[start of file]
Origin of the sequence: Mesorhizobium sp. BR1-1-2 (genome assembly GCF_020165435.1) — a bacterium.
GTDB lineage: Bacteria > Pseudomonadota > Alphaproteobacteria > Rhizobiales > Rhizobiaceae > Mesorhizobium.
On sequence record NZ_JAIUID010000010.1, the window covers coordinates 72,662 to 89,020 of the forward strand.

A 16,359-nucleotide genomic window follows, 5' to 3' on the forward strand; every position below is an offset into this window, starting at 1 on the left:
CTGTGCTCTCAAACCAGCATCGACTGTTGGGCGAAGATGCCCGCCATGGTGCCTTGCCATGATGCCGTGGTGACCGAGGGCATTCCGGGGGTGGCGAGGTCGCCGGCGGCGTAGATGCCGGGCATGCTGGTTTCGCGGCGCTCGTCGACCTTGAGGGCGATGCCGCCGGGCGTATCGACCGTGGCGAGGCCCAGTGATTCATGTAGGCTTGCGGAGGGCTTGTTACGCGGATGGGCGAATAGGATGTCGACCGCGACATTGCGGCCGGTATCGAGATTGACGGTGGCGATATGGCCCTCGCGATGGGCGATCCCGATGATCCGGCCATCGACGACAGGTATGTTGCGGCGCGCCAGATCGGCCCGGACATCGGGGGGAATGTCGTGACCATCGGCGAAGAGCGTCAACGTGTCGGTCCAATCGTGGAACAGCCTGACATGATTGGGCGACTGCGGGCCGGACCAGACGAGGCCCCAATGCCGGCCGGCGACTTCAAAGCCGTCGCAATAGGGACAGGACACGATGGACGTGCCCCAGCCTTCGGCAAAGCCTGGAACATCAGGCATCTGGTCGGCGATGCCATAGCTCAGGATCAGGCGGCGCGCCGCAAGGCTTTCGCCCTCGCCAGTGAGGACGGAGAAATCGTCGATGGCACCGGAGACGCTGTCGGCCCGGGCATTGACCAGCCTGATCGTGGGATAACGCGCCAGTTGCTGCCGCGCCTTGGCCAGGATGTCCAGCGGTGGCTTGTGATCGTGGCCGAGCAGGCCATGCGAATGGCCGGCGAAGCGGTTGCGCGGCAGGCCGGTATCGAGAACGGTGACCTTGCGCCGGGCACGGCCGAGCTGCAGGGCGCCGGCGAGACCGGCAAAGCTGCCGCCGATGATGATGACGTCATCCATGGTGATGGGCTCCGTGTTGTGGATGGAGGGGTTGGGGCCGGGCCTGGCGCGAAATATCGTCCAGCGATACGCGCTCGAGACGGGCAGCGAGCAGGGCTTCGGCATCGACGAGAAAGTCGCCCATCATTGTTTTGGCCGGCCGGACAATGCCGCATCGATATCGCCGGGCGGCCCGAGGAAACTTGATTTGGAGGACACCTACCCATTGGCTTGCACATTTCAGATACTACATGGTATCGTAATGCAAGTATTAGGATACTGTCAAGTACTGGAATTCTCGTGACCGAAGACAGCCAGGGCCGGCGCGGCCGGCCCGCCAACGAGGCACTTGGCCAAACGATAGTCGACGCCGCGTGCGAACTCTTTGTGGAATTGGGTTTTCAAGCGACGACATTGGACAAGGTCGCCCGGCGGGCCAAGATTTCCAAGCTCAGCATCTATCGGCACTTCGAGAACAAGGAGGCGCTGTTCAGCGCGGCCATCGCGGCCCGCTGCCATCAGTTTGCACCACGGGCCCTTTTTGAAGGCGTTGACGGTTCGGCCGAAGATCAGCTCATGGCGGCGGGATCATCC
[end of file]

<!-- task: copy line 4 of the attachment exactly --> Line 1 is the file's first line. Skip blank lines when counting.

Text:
A 16,359-nucleotide genomic window follows, 5' to 3' on the forward strand; every position below is an offset into this window, starting at 1 on the left: